Ticketmaster Summer in Stages

GSOH "Would Like to Meet"

Arthur McKenzie
In association with ditch or date
Customs House, South Shields

Sarah Martin and Steve Wraith in GSOH "Would Like to Meet"

The Studio at the Customs House has become something of a crucible of new North East writing recently. Last week it was poet and playwright Sean Burn's Collector of Tears which premièred in the space and this week playwright and screenwriter Arthur McKenzie gives us the first performances of GSOH "Would Like to Meet".

The title tells us all we need to know: the two characters, Della (Sarah Martin) and Guy (Steve Wraith), are in the world of dating, through newspaper ads, speed dating events and the Internet. Guy is getting himself ready, trying various outfits, and Della, a part-time actress and part-time supply teacher, is sitting in a hotel toilet waiting for an audition.

In a series of monologues directed straight to the audience, they talk of their dating expectations and experiences. We gather they have been in contact—through an ad in the Evening Chronicle—and we wonder what will happen when they meet. Will they find true love?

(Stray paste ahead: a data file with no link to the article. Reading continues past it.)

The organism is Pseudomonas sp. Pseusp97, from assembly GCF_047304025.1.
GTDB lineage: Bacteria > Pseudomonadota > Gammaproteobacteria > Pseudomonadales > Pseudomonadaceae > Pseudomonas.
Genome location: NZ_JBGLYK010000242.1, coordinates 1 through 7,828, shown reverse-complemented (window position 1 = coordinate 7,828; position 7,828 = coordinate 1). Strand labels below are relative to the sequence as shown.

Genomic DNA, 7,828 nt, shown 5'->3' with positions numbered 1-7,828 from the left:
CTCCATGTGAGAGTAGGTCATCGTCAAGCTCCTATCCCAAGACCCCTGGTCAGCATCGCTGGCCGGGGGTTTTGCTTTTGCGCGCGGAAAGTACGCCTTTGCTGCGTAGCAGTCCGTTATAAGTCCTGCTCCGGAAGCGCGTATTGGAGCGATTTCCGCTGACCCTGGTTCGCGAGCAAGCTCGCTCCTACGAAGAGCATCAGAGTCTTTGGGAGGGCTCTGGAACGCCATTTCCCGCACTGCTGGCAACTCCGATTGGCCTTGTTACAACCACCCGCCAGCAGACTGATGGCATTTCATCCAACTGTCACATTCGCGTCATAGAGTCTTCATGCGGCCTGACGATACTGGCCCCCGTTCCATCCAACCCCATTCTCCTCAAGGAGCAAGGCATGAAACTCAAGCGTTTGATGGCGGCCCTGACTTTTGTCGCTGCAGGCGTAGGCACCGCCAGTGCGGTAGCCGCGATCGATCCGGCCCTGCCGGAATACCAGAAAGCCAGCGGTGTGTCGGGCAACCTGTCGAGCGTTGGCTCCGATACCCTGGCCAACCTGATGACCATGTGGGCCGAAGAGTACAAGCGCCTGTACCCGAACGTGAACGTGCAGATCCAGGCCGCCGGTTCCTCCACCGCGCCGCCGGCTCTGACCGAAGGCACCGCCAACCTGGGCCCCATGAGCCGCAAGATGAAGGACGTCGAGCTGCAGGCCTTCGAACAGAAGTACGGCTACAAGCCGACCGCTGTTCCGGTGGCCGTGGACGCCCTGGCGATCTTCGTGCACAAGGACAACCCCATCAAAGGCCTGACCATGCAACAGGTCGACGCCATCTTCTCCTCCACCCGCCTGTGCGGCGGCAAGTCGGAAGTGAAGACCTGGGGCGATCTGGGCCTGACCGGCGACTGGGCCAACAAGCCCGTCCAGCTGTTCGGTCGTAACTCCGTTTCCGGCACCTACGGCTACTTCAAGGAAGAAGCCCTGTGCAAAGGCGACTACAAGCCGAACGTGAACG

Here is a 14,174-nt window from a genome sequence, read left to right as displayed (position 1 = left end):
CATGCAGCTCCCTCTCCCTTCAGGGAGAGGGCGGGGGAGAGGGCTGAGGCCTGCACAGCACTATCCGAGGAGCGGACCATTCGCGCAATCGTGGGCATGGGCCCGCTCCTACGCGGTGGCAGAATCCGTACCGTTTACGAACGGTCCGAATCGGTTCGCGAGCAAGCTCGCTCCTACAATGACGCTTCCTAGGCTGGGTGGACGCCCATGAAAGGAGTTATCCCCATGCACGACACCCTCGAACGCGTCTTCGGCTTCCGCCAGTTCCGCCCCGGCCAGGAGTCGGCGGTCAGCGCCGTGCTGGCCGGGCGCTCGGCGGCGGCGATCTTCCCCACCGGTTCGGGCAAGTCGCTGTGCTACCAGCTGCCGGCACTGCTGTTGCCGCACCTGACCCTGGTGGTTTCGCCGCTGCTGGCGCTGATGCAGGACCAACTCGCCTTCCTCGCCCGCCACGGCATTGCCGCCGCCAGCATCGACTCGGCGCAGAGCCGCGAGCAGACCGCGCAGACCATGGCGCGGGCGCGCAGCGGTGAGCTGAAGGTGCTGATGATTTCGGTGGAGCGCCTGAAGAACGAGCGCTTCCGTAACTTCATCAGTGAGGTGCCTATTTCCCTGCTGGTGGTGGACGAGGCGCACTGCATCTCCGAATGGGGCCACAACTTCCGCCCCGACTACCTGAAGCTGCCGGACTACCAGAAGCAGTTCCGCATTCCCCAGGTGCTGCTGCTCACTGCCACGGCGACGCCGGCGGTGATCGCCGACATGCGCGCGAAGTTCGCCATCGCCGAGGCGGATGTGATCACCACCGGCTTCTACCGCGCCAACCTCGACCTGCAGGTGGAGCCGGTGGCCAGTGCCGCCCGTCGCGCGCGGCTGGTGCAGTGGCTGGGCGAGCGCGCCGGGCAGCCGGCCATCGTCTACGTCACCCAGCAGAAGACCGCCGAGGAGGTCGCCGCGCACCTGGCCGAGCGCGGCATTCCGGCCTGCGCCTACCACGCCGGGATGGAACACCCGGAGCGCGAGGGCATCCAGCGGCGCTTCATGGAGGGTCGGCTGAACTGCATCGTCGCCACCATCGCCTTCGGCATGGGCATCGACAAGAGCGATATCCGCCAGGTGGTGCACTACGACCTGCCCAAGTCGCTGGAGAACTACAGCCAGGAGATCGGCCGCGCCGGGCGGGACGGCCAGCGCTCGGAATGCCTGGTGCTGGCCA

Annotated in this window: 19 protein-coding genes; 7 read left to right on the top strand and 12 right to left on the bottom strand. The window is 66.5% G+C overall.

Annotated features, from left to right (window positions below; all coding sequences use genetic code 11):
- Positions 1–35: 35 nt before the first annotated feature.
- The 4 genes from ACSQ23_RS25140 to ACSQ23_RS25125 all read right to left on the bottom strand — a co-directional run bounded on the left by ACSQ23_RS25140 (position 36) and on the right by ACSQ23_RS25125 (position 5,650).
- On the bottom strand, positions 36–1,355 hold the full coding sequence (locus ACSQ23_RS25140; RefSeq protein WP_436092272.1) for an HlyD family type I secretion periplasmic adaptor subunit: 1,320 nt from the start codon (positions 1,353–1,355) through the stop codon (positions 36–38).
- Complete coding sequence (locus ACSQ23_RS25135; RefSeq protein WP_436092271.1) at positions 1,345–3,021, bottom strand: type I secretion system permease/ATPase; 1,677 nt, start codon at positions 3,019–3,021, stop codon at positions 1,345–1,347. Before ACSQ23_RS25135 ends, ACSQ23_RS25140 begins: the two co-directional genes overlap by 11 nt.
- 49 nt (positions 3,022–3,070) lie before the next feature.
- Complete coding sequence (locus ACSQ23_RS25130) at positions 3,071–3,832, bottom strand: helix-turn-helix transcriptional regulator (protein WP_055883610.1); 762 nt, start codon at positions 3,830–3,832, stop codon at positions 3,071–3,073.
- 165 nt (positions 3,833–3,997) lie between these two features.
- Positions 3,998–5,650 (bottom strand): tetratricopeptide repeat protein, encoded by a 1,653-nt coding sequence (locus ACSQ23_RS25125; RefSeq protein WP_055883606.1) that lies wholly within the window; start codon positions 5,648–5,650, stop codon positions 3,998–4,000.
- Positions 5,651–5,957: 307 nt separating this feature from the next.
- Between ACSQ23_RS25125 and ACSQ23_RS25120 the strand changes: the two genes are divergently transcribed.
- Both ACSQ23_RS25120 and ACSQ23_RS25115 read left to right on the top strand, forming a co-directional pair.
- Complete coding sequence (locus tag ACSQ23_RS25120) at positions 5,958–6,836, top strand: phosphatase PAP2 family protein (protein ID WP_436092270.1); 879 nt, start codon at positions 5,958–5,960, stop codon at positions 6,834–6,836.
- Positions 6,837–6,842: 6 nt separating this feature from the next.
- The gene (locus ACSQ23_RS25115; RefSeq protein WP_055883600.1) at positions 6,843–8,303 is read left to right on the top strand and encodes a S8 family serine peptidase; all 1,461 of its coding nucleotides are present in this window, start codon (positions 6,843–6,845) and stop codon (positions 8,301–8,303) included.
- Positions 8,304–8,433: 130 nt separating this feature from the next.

No. No spoilers here. That's all I'm going to say about the story.

In fact, it's the characters rather than the story which are central to the piece. Although McKenzie is probably best known as a writer for film (Harrigan) and TV (The Bill, Casualty), his plays are often based on people he met during his career as a police officer in Newcastle—take a look at my interview with him where he talks about the people who were the inspiration behind his play Taakin' Heeds, performed at Durham's Gala Theatre in July 2006.

GSOH is billed as a comedy and so it is, partly, but, like the best comedies, it is built on real characters with their strengths and weaknesses, their insecurities and their ways of dealing with them. And our reactions to them are as complex as the characters themselves, for they are complex with their attractive and unattractive traits. We are amused by them, at times to the extent of laughing out loud, but there are times when we get impatient—and even annoyed—with them, just like we do with people in real life.

In the 75 or so minutes of the play, Martin and Wraith, under the direction of Michael McNally, bring their characters to full life and we come away with a better understanding of these two flawed but not unsympathetic people.

Reviewer: Peter Lathan